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Local farms feed people

  • Written by Deborah Stone
Our community is fortunate that it still has agricultural lands which are actively being farmed.

The fact that this situation exists is due primarily to the King County Farmland Preservation Act, an ordinance that had the foresight to recognize the benefits that agriculture provides to residents.

In 1979, the voters of King County approved this initiative, authorizing the county to preserve its rapidly diminishing farmland resource by purchasing the rights to develop it.

The issuance of $50 million in bonds was approved for this purpose, allowing farmers to receive compensation for their development rights while permanently setting aside the land as a conservation area.

It was the first such bond issue passed in the U.S. focused solely on this significant preservation concern.

Today, there are approximately 13,200 acres in the Farmland Preservation Program in King County that are protected.

The function of agriculture in a community is a vital one.

"Agriculture fits into the community as a local source of food, contributing to the local economy," explains Rosy Smit, farm manager for 21 Acres in Woodinville. "It provides spaces for environmental stewardship and wildlife habitat."

For Claire Thomas, owner of the Root Connection, a Community Supported Agriculture (CSA) farm, the role of valley lands suitable for agriculture is to provide healthy fresh food for the community.

"It’s always been to feed people," she says. Thomas has seen a change in attitude towards farming in recent years, noting that many people in the area have become more aware of the importance of healthy food and of having a local food supply. The popularity of farmers markets and the farm-to-table movement are clear evidence of this shift in viewpoints. People are increasingly more interested in knowing where their food comes from and the types of food production practices utilized.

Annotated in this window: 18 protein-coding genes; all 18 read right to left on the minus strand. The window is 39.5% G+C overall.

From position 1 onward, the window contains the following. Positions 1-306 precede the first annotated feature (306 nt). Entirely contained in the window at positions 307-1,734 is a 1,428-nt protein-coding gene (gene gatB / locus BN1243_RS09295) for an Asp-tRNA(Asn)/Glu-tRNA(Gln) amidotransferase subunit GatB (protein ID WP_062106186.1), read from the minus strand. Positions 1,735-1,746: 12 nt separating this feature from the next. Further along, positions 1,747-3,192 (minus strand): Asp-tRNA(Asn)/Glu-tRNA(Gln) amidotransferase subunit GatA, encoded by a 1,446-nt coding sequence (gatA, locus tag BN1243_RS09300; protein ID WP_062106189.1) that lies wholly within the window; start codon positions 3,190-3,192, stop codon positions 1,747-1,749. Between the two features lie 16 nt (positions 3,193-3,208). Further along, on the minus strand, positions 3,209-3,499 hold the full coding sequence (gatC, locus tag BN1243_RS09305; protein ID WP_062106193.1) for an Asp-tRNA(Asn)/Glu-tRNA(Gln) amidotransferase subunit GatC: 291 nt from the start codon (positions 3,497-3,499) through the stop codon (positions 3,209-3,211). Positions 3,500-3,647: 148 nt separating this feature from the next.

They want to be assured that the food they eat is fresh, not shipped from afar or genetically modified, and that it retains its nutritional integrity.

Thomas comments, "At our farm, we are capable of growing 2.8 tons per acre — 45 tons on our 16-acre farm — of mixed vegetables per year, without the use of chemicals."

As for the future of agriculture, Smit sees farms playing a greater role in contributing to the "local food" movement.

She explains: "I see them as hubs for educational opportunities in various aspects for local community members young and old. I can see much support of local agriculture products via local CSAs, co-ops, farmers markets and wholesale distribution to institutions and otherwise."

Smit worries though about such factors as climate change, adding, "Weather patterns seem to be getting more and more erratic, thus making farmers’ need to be more adaptable to varied growing conditions, if they can, depending on their production system of course."

Thomas concerns center on the economic downturn, which she points to as having had a serious impact on farmers.

She says, "Just when we need our local farms the most, many farmers have gone out of business in the past two years. The profit margin, even in a good year, is very small in farming, so it only takes a small shift in consumer support to cause a farm to go under."

Thomas, however, notes a rise in interest in farming among younger people, which she sees as a positive sign.

"I’m hoping that folks will increase support of local farms and take the time to support farmers markets and CSA farms," she adds. "The health benefits to the individual consumer are amazing, as well as the benefits to our eco-system. But, if local agriculture is to survive, we need more local residents to support us."

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